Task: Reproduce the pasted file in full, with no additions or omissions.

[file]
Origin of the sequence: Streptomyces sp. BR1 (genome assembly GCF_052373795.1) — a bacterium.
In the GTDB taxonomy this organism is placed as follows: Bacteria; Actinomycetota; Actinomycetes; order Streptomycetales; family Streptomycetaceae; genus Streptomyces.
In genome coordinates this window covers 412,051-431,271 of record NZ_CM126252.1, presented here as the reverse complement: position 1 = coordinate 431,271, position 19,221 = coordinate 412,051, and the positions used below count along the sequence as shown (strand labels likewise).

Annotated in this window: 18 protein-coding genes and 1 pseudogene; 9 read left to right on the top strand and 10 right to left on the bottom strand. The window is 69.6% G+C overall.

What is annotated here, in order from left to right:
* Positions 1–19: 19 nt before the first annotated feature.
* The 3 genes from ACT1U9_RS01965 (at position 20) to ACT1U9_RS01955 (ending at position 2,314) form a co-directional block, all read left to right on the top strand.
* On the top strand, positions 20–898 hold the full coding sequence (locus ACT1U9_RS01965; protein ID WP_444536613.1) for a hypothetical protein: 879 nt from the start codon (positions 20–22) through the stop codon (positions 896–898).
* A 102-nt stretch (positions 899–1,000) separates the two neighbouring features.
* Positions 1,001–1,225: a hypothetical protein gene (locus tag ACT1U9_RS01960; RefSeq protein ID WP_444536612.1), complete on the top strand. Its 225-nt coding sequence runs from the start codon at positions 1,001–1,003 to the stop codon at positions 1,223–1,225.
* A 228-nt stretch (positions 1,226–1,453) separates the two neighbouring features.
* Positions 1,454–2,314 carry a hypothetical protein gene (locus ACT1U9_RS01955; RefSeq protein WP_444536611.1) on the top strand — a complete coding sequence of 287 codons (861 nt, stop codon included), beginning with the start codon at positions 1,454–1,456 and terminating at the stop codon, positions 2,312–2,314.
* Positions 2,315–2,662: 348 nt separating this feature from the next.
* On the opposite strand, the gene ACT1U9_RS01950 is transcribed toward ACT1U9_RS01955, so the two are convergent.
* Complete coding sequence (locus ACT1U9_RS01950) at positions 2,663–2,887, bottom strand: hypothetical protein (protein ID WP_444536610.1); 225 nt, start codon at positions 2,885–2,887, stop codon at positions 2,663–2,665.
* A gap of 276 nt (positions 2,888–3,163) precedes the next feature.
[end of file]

Origin of the sequence: Streptomyces sp. BR1 (genome assembly GCF_052373795.1) — a bacterium.
In the GTDB taxonomy this organism is placed as follows: Bacteria; Actinomycetota; Actinomycetes; order Streptomycetales; family Streptomycetaceae; genus Streptomyces.
In genome coordinates this window covers 412,051-431,271 of record NZ_CM126252.1, presented here as the reverse complement: position 1 = coordinate 431,271, position 19,221 = coordinate 412,051, and the positions used below count along the sequence as shown (strand labels likewise).

Annotated in this window: 18 protein-coding genes and 1 pseudogene; 9 read left to right on the top strand and 10 right to left on the bottom strand. The window is 69.6% G+C overall.

What is annotated here, in order from left to right:
* Positions 1–19: 19 nt before the first annotated feature.
* The 3 genes from ACT1U9_RS01965 (at position 20) to ACT1U9_RS01955 (ending at position 2,314) form a co-directional block, all read left to right on the top strand.
* On the top strand, positions 20–898 hold the full coding sequence (locus ACT1U9_RS01965; protein ID WP_444536613.1) for a hypothetical protein: 879 nt from the start codon (positions 20–22) through the stop codon (positions 896–898).
* A 102-nt stretch (positions 899–1,000) separates the two neighbouring features.
* Positions 1,001–1,225: a hypothetical protein gene (locus tag ACT1U9_RS01960; RefSeq protein ID WP_444536612.1), complete on the top strand. Its 225-nt coding sequence runs from the start codon at positions 1,001–1,003 to the stop codon at positions 1,223–1,225.
* A 228-nt stretch (positions 1,226–1,453) separates the two neighbouring features.
* Positions 1,454–2,314 carry a hypothetical protein gene (locus ACT1U9_RS01955; RefSeq protein WP_444536611.1) on the top strand — a complete coding sequence of 287 codons (861 nt, stop codon included), beginning with the start codon at positions 1,454–1,456 and terminating at the stop codon, positions 2,312–2,314.
* Positions 2,315–2,662: 348 nt separating this feature from the next.
* On the opposite strand, the gene ACT1U9_RS01950 is transcribed toward ACT1U9_RS01955, so the two are convergent.
* Complete coding sequence (locus ACT1U9_RS01950) at positions 2,663–2,887, bottom strand: hypothetical protein (protein ID WP_444536610.1); 225 nt, start codon at positions 2,885–2,887, stop codon at positions 2,663–2,665.
* A gap of 276 nt (positions 2,888–3,163) precedes the next feature.